In this latest report, the authors again restate the key contributing factors that lead to children falling behind in reading and that need to be addressed by all stakeholders:

  • School Readiness (i.e., increase early childhood, especially for low-income children)
  • Chronic Absence (chronic absenteeism in early grades can actually erase benefits of entering Kindergarten “ready to learn”)
  • Summer Learning (while middle-income children make slight gains in the summer months, their low-income peers fall behind by as much as two months, widening the achievement gap every successive year; summer programs are shown to counteract this trend)
  • Family Stressors (family stressors can distract children from the task of learning, including hunger, housing insecurity, family mobility, family violence, parental depression, and abuse and neglect)
  • High-Quality Teaching (reported as something that happens not only with teachers at school but with family members at home and with caregivers in community settings)

While simply looking at Kasich’s self-selected AEC studies should be enough to prompt legislators to amend Ohio’s law, we won’t end there.  There is a wealth of literature that goes even further in studying the connection between retention and dropout rates.  It’s important to look at these studies in conjunction with the AEC reports in order to provide the detailed information that shows that Ohio’s mandatory retention requirement will result in the opposite outcome of the law’s stated intention of reducing dropouts.  Ohio’s Third Grade Reading Guarantee law — specifically the mandatory retention component — will result in an increased probability of these students dropping out before completing high school.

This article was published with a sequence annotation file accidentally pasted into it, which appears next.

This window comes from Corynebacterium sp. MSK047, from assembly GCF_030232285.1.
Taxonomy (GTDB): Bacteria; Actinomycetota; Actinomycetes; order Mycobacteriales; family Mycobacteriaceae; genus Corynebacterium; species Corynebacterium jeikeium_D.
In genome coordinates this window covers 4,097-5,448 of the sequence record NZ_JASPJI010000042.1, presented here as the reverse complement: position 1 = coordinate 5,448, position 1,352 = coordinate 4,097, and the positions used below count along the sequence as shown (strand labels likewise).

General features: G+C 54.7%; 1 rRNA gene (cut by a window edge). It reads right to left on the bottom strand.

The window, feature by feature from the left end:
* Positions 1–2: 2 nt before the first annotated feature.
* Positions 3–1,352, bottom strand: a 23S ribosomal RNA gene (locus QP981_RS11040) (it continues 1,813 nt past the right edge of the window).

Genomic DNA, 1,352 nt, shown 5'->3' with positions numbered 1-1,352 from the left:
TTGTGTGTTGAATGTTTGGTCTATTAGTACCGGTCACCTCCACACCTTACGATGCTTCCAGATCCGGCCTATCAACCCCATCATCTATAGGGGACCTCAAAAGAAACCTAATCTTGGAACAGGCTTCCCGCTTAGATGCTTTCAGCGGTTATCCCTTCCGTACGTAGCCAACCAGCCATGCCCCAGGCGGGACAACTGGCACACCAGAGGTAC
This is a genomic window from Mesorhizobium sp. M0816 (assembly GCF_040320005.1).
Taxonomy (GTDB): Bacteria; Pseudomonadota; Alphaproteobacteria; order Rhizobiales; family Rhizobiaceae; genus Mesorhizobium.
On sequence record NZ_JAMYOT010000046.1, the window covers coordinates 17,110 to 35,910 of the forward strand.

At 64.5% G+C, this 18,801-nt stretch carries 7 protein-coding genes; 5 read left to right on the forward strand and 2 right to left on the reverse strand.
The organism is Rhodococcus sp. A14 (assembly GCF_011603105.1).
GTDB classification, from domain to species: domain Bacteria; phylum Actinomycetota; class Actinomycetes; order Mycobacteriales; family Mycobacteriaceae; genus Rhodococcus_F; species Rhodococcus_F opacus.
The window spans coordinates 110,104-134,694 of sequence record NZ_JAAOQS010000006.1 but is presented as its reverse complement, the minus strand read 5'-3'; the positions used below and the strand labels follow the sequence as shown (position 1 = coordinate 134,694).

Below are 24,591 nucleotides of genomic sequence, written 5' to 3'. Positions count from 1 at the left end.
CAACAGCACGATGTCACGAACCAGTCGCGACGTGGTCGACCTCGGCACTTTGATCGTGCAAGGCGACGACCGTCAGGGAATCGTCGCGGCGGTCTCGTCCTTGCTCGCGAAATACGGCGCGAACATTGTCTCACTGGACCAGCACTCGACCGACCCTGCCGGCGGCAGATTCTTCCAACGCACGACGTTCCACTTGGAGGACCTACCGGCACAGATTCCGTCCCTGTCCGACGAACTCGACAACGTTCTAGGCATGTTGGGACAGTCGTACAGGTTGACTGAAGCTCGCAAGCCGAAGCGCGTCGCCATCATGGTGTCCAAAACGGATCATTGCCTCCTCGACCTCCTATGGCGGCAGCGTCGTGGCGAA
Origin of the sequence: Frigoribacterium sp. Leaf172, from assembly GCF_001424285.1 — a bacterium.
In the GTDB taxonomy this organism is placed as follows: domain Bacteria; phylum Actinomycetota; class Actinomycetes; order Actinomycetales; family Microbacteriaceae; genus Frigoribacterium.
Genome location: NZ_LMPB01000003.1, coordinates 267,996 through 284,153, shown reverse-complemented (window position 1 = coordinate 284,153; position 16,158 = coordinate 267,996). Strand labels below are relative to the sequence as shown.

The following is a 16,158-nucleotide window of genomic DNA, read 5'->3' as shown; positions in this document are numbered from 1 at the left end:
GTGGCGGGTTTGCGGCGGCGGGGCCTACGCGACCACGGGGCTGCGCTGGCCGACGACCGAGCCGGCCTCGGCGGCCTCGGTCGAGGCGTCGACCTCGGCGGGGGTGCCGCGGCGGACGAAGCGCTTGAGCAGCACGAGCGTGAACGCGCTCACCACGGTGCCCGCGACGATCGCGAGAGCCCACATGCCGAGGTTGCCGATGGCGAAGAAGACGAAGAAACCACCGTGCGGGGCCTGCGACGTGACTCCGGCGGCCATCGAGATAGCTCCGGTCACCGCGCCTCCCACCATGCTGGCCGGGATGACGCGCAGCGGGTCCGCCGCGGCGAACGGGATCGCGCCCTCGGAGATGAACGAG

I won’t go into great depth in each of these reports, but will provide you with the highlights and links where you can obtain the full studies.

The first is a three-part study from the Center for Child and Family Policy at Duke University.  This report summarizes a review of many other studies and, as it isn’t very long, I strongly urge you to read the original documents.  Authors Nailing Xia and Elizabeth Glennie state the results clearly and concisely:

In the past century, educational professionals and policymakers have continued to debate whether grade retention or social promotion should be used as an intervention strategy to bring under-achieving students up to standard. The most recent trend clearly favors the use of retention in an attempt to maintain high academic standards and educational accountability.  However, a careful investigation of this policy’s effects and costs suggests that it is ineffective and expensive. Policymakers and educational professionals should move beyond retention and social promotion by developing and adopting alternative intervention strategies proven as successful and cost-effective.